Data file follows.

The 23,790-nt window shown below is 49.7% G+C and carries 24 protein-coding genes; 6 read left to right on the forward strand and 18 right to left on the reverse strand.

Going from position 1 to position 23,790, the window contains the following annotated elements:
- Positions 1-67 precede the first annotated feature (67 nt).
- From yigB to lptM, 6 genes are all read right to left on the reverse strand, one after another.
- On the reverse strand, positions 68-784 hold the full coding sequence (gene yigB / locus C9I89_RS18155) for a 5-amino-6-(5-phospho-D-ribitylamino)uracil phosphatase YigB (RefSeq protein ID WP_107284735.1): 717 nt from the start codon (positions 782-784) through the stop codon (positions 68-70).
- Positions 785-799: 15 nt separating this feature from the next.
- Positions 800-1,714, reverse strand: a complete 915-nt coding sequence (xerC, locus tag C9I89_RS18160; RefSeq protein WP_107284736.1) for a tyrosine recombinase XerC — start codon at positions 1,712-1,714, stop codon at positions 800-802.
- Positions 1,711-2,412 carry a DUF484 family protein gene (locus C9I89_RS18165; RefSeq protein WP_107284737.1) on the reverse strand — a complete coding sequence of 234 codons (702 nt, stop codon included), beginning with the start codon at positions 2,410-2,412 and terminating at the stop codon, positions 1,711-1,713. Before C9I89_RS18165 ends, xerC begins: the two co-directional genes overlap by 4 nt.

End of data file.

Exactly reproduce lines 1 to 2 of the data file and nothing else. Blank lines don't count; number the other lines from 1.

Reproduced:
The 23,790-nt window shown below is 49.7% G+C and carries 24 protein-coding genes; 6 read left to right on the forward strand and 18 right to left on the reverse strand.

Going from position 1 to position 23,790, the window contains the following annotated elements: